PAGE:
Why do we have an Emergency Action Plan (EAP) for Copperlode Falls Dam?
Council has had an EAP since 1998. State legislation requires every local government that owns a dam in Queensland to prepare and implement an EAP (the Water Supply (Safety and Reliability) Act 2008).
The EAP identifies roles and responsibilities, communication procedures, and dam specific emergency scenarios. The EAP means that there is a detailed procedure in place to deal with emergency situations, thereby reducing the impact on communities.
Following the Queensland Flood Commission Enquiry in 2012, which specifically investigated dam-related issues in southeast Queensland, more prescriptive requirements were placed on all registered dam owners throughout Queensland.
Although the Enquiry made recommendations in the context of southeast Queensland dams, the State has asked all dam owners throughout Queensland to implement certain recommendations.
Why do we need an Early Warning System?
The implementation of an Early Warning System is an enhancement to the current Copperlode Falls Dam EAP. This
enhancement was recommended following the 2012 Enquiry, and is something that all dam owners in Queensland are considering.
What is an Early Warning System?
The Early Warning System provides multiple emergency alerts to reach those impacted and encompasses multi-channel communications that are sent out to the persons at risk in the unlikely event of a dam failure. These communications will include SMS, phone calls, emails, radio, social media and notification via the Outdoor Warning Stations.
What is an Outdoor Warning Station?
The Outdoor Warning Stations (sirens) provide simultaneous communication across the valley to residents and others in the area at the time. The stations consist of a series of towers housing audible warning systems mounted at a height of 15-20m above the ground on metal poles.
Where are the Outdoor Warning Stations located?
There are nine towers located in the Redlynch Valley from Crystal Cascades to Brinsmead, in the areas that provide the best acoustic performance. They are all located on Council property.
Please refer to the location map to view approximate locations for each station. ( PDF, 6.07 MB )
What is the likelihood of a dam failure?
The likelihood of a dam failure is extremely low. However, even though the likelihood of dam failure is extremely low, Council, as the owner of a dam, still has obligations under State legislation. These obligations include installing an Early Warning System.
When were these Outdoor Warning Stations installed?
Installation works began in April 2019 and were completed by October 2019. A community notification process was undertaken to inform residents, businesses, schools etc. regarding the installation process.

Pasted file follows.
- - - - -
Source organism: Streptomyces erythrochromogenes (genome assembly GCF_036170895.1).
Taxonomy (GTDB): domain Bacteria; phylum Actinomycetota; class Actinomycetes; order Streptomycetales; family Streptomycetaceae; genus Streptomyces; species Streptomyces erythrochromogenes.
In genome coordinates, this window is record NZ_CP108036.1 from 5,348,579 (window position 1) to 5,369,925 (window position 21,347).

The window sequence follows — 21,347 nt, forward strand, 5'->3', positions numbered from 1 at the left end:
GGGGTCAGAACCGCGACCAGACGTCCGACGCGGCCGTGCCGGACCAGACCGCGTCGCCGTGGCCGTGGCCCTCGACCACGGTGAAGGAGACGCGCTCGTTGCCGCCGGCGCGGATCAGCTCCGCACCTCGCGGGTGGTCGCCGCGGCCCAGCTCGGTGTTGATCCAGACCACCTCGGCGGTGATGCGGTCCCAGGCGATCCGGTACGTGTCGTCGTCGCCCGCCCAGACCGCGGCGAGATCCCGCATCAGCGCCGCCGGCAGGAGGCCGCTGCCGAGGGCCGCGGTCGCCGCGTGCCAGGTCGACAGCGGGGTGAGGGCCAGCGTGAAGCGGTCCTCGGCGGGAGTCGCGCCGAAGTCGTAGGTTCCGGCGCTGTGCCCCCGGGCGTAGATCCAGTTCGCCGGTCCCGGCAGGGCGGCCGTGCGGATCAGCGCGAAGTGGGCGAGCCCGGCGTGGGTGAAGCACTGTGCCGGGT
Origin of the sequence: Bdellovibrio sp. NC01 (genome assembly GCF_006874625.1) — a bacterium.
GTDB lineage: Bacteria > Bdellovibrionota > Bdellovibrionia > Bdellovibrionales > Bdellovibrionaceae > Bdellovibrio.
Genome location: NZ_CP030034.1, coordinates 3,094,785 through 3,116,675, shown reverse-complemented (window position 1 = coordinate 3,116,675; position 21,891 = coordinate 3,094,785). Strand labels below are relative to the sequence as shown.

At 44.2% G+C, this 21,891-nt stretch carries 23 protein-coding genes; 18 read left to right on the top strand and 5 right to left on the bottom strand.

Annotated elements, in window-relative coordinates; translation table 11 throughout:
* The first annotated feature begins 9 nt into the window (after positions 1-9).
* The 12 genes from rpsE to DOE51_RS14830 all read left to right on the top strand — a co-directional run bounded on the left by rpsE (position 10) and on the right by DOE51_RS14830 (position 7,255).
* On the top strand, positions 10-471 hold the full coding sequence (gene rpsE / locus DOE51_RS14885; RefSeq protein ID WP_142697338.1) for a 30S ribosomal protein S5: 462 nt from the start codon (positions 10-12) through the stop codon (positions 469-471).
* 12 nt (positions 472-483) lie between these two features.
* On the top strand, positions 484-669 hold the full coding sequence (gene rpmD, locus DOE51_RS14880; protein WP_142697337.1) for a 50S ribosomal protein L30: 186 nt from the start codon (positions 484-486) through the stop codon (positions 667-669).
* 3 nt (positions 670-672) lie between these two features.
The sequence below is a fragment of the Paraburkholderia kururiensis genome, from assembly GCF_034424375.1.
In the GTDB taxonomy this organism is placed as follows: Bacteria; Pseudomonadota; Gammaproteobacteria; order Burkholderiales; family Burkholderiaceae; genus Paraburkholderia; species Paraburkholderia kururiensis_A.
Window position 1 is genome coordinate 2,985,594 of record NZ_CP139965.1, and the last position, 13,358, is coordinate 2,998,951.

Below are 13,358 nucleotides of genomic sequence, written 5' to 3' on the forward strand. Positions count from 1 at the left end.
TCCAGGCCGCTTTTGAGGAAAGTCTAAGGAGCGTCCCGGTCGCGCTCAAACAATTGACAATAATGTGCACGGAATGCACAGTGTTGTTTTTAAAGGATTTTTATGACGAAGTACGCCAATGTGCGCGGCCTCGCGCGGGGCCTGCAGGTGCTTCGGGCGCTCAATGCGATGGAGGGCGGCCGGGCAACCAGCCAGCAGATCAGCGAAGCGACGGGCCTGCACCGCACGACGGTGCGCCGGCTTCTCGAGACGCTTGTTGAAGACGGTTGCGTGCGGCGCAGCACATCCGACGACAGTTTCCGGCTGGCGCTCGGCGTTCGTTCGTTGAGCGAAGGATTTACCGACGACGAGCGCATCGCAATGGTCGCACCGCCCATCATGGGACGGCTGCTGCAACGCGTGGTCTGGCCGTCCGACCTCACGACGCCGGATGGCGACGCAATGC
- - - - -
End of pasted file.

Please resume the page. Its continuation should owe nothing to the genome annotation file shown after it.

Do the Outdoor Warning Stations emit a radio frequency?
Siren electronics do not generate any radio frequency energy. The radio used for wireless communication does generate a radio frequency energy.
The length of time the transmitter is used is no longer than 2 seconds per status command. Radio transmitters are just 5 watts in either VHF 136-174 MHz or UHF 450-470 MHz. At these frequencies, transmit power and length of transmitting time, the siren
radios are not harmful.
How will I be kept informed of updates, changes to processes, new information?
Any major changes to Emergency Action Plans will be communicated to stakeholders directly. Council’s website will continue to contain all relevant information, including updates.
How can I find out more about flood mapping?
Council publishes flood mapping which can be viewed on the Flood maps and data page of Council's website.
What is live testing and why do we need it?
Following the completed installation of the nine outdoor warning stations, live testing of this system is required to ensure it works and to create awareness within the community on what to expect in the highly unlikely situation of a dam related emergency. While the likelihood of a dam failure is extremely low, Council’s priority is always focused on the safety of our community and our visitors.
To find out more about when and how testing will occur, please visit our Live Testing page.
What do I need to do during live testing?
This is a test exercise only. However, residents and visitors in the area should familiarise themselves with their own emergency evacuation plan.
How do I take care of my pets during live testing?
If you are concerned about your pet during live testing, you can keep them safe by:
- Securing your home and yard so they can’t escape
- Bringing them inside so they can get comfort from being near family members
- Taking them to a friend’s house, local dog off-leash area, or other area away from the noise
- Leaving them with a friend in another area of the city for the day
- Doggy day care
What can I expect during live testing?
To find out more about Live Testing, please visit our Live Testing page.
Where can I find out more information?
For more information, please email the project team on firstname.lastname@example.org or call Customer Service on 1300 69 22 47.